“First Friday is an accepted evening all over the country to do art receptions, and I think we’re distant enough that we’re not … taking away from Carbondale’s energy,” he said. “It’s really working. Rifle is now a happening First Friday. All the businesses come together for a common goal to get people out. The restaurants are all packed, Miller Dry Goods is staying open late, Blush Salon is staying open late.”

More of those businesses are also integrating local art in their own spaces in an effort to be part of the event and engage people with something new. The library is often involved as well, though this week the new display is in Silt, not Rifle.

The openings themselves take place from 5 to 7 p.m. This round, the Bookcliffs will feature local photographer Amber Nicole Norton. With the final show in Rifle’s Hilltop Summer Concert Series slated for Thursday, it also marks the shift from outdoor to indoor events, though a local musician may be there to brighten up the October First Friday

Catered hors d’oeuvres will be provided, but all events at Bookcliffs are alcohol free, both because the venue is less walkable and to be family friendly.

“If we don’t keep our kids excited in the community they grew up in, they’re going to all leave,” Cutting noted.

Midland Arts downtown also stays open late with refreshments. The gallery has six partners and draws from 50 local artists. In the long run they’re hoping to have a featured artist each month. The newest consignment artist is Ava Lanes of Parachute, a photographer with a distinct printing style.

“I’ve started to take my own and others photographs and put them on other mediums,” she explained. “There’s so many people that are good with digital photography, why not expand?”

Lanes, who runs her photography, printing and framing business via heritagegalleryandframe.com, has experimented with canvas, acrylic and resin and is particularly fond of metal.

“The clarity and resonance just pops,” she said. “It almost looks like it’s backlit.”

Of course, as important as artists are to an art walk, the most important ingredient is the community.

“It’s the people showing a desire to get out and see what’s going on that makes it work,” Cutting observed.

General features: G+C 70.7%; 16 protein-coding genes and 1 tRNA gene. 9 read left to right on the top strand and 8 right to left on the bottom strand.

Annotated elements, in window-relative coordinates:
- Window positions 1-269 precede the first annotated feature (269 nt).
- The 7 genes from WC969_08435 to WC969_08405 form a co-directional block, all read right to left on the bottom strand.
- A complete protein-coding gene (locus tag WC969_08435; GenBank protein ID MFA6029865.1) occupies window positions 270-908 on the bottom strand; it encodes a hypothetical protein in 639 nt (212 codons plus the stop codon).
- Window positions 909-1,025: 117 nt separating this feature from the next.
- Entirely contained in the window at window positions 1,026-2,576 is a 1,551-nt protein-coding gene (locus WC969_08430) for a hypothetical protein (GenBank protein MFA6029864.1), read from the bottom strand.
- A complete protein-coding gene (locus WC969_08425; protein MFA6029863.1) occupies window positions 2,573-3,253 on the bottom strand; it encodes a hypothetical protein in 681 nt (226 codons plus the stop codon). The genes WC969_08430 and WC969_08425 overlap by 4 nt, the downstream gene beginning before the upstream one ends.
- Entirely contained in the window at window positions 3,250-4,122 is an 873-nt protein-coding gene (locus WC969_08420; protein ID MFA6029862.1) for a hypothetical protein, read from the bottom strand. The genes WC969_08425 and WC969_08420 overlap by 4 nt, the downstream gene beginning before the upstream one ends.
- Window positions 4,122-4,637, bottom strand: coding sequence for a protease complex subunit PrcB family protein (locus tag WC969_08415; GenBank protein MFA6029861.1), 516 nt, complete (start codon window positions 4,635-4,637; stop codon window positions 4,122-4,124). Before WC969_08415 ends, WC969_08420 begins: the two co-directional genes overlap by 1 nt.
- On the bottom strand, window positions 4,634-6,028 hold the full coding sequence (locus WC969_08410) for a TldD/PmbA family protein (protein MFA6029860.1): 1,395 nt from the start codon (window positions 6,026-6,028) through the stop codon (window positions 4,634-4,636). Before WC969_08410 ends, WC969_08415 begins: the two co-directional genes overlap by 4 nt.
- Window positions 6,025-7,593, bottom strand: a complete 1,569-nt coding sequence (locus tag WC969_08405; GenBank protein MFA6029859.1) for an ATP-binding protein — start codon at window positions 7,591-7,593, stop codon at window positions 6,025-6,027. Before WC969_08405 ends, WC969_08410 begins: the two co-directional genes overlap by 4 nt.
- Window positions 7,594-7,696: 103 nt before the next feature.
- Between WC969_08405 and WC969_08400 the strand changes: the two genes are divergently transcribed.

Rifle man dies in crash on I-70

A 22-year-old Rifle resident died in a single-vehicle crash on Interstate 70 near Silt this past weekend.

Matthew Day was driving a 2007 Toyota pickup eastbound on I-70 near mile-marker 97 when the truck went off the right shoulder around 8 a.m., Colorado State Patrol reported later that day.

Day attempted to steer back onto the roadway, but went across the lanes of traffic and into the median. The vehicle began to roll in the median and Day, who was not wearing a seatbelt, was ejected.

Day was declared dead on scene.

The passenger, a 25-year-old male from Glenwood Springs, was checked for minor injuries but was not hospitalized.

At the time, Colorado State Patrol said alcohol was being investigated as a possible factor. According to Garfield County Coroner Robert Glassmire, an autopsy performed Monday revealed Day had a blood alcohol content of .014 percent, well below the legal drinking limit. It also determined the presence of THC, the psychoactive constituent in marijuana. However, the level of THC is yet to be determined and its presence does not mean he was impaired at the time, Glassmire said.

Larry Gene Carlson (Feb. 21, 1934-Aug. 25, 2016)

Larry Gene Carlson was born February 21, 1934, to Laurence and Crystle Carlson in Sioux City, Iowa. He went home to be with His Lord August 25, 2016, surrounded by family and friends. Larry was raised in Wakefield, Nebraska, and graduated from Wakefield High School. He married Sally Ann Miller in 1962 and they had a son, Paul Warren the following year. They moved to Glenwood Springs in June of 1964 where their daughter, Laura Jean was born in 1966. He was a successful contractor and real estate agent. He is survived by Sally, his wife of 53 years, son, Paul and his wife Maura; granddaughter Kiley and her husband, Luke Hall along with great grandson, Masen and sibling-to-be; and grandson Kevin and his wife, Taylor and great granddaughter, Brindle, as well as many nieces, nephews and friends. Larry was predeceased by his parents, his daughter Laura Wahl and his son-in-law Dale. Contributions can be made in Larry’s memory to New Hope Church, Youth for Christ, or Hospice of the Valley. Services will be held at a later date.

Food column: Summer may be cooling off but tomatoes are still hot

The summer is almost over, but one thing I must say I’m still enjoying and have enjoyed all season is tomatoes. There are so many kinds around, so it’s nice to make each one stand out depending on its flavor, texture and sweetness. A bare tomato has such complex textures in my mouth. If you ever get a chance, quarter a ripe Roma tomato and start by eating the seeds. You get a caviar like texture in your mouth, you can taste each seed separately, and you get baby explosions of tart. But there’s nothing like a cherry tomato ripe from the sun that just bursts into your mouth with lots of flavor. I love them just the way they are, but here are some other great ways of using your tomatoes for the rest of the season.

Spicy Tomato Salsa

2 cups Roma tomatoes, small dice